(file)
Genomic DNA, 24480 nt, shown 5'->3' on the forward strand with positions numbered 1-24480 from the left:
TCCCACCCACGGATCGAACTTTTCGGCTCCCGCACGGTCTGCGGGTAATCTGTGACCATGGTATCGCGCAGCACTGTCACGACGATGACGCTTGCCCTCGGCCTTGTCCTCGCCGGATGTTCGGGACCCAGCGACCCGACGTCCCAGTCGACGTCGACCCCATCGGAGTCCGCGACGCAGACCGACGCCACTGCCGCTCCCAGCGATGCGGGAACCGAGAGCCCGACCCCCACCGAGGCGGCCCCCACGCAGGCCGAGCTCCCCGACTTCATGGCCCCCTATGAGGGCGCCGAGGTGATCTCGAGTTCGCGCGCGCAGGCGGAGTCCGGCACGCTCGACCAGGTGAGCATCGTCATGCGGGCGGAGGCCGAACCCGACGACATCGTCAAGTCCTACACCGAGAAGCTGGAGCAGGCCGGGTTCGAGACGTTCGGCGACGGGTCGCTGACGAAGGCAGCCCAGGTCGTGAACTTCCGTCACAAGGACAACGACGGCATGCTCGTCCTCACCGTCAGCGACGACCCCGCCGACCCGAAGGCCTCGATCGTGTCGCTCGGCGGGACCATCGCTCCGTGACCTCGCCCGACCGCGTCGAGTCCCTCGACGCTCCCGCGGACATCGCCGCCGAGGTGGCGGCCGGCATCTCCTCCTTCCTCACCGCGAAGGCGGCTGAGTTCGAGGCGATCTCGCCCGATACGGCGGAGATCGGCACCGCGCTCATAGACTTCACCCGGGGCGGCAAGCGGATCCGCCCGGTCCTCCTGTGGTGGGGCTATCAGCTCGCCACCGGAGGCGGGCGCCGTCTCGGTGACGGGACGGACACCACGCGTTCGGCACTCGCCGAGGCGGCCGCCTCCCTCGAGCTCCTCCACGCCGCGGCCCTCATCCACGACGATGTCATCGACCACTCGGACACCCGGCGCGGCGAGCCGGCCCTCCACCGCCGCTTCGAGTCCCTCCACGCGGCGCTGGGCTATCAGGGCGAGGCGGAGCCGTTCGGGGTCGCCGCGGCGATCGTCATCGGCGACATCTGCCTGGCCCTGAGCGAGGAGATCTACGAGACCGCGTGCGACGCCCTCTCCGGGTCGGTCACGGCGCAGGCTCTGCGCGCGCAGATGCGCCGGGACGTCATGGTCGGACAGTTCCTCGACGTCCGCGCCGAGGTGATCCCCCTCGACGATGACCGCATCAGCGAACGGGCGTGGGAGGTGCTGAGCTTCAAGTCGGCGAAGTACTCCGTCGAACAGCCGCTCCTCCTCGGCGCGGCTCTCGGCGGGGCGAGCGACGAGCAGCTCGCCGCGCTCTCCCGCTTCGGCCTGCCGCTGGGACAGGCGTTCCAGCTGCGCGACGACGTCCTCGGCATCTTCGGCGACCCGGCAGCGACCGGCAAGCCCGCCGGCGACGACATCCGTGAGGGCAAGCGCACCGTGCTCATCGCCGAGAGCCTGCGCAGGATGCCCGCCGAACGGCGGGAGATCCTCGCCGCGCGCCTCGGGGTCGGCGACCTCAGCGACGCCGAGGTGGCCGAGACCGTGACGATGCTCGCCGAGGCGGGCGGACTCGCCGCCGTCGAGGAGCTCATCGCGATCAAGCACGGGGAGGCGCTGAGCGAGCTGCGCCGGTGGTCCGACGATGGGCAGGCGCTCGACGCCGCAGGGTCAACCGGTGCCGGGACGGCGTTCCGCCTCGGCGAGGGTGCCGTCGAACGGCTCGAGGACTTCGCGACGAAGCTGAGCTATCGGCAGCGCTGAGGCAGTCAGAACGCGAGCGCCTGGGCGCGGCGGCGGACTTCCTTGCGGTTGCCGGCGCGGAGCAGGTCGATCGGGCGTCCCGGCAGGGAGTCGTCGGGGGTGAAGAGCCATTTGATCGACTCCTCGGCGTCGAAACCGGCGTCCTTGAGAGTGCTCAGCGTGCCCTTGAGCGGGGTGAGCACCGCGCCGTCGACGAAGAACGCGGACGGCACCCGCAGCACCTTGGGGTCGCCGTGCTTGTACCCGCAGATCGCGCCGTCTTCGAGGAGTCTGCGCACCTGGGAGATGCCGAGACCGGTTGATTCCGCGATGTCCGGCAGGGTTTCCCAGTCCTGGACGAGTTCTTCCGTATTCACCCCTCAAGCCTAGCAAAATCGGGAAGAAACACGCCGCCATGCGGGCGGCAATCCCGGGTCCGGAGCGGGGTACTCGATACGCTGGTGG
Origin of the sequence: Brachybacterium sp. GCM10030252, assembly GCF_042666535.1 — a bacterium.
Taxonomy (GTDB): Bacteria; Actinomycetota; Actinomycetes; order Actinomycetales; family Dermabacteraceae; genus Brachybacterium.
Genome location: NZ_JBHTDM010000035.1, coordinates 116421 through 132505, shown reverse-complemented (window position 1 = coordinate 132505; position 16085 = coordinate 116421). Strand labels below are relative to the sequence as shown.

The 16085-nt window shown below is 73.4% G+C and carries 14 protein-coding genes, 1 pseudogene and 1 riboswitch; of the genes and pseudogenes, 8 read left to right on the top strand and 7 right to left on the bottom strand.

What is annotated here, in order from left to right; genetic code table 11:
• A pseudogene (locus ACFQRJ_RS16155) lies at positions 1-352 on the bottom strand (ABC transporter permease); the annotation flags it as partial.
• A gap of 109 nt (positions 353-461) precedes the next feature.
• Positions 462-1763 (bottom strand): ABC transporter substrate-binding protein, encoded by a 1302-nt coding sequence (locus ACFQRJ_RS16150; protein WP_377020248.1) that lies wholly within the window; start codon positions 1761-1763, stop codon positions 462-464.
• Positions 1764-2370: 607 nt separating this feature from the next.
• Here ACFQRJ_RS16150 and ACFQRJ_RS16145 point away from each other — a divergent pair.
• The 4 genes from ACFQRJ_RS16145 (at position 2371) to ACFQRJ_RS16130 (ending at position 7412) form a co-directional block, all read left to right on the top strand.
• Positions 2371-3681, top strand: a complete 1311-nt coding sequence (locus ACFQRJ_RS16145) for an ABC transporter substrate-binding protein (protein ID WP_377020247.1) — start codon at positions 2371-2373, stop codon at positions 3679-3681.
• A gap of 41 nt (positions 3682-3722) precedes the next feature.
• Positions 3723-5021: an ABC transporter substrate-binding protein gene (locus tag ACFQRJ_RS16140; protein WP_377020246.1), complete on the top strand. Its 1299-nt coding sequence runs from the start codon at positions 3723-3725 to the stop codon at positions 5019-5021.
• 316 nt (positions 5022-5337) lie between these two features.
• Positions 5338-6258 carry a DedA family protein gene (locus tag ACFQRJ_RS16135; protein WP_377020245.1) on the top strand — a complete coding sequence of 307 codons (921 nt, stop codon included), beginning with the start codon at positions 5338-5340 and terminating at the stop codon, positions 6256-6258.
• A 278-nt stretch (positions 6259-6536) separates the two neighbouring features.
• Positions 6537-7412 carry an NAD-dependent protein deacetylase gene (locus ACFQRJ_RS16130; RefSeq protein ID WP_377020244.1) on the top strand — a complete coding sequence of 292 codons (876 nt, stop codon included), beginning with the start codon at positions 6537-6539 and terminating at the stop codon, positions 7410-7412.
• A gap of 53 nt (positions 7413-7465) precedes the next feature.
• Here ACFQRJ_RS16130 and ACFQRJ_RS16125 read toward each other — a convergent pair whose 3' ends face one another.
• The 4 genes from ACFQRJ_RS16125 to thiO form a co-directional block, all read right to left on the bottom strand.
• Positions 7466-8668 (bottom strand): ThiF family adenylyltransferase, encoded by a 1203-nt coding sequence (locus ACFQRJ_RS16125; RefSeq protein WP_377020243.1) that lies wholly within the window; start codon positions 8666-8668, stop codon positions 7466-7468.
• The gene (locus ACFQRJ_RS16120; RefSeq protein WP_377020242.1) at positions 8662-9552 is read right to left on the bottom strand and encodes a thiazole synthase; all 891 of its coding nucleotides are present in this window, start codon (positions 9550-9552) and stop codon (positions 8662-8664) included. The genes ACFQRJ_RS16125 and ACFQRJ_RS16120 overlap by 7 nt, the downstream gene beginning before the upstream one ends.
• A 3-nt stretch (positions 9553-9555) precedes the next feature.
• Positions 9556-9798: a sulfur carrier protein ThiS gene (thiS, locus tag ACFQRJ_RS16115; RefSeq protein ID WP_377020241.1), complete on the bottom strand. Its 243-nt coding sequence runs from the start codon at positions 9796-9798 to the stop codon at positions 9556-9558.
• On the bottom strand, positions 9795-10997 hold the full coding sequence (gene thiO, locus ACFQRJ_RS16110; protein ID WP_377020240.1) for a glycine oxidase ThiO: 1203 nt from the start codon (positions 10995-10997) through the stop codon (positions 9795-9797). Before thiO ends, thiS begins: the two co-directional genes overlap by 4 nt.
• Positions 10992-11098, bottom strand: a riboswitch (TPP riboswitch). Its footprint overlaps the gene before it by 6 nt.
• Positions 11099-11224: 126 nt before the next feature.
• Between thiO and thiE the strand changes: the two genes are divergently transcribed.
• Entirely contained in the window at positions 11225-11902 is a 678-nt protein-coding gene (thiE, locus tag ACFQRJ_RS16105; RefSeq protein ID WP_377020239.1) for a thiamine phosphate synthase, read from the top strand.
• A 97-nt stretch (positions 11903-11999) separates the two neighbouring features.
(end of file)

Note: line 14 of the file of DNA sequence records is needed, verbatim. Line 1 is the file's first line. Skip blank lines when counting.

• Positions 2371-3681, top strand: a complete 1311-nt coding sequence (locus ACFQRJ_RS16145) for an ABC transporter substrate-binding protein (protein ID WP_377020247.1) — start codon at positions 2371-2373, stop codon at positions 3679-3681.